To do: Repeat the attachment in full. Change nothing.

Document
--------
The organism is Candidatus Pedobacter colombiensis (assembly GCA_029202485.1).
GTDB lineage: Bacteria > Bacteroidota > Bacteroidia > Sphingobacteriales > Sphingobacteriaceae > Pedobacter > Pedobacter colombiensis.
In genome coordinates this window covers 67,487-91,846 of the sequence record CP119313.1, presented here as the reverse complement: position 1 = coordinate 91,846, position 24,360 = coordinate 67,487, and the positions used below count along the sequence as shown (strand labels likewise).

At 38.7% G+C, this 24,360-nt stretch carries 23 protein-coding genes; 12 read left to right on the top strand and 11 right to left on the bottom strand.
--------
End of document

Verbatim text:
The organism is Candidatus Pedobacter colombiensis (assembly GCA_029202485.1).
GTDB lineage: Bacteria > Bacteroidota > Bacteroidia > Sphingobacteriales > Sphingobacteriaceae > Pedobacter > Pedobacter colombiensis.
In genome coordinates this window covers 67,487-91,846 of the sequence record CP119313.1, presented here as the reverse complement: position 1 = coordinate 91,846, position 24,360 = coordinate 67,487, and the positions used below count along the sequence as shown (strand labels likewise).

At 38.7% G+C, this 24,360-nt stretch carries 23 protein-coding genes; 12 read left to right on the top strand and 11 right to left on the bottom strand.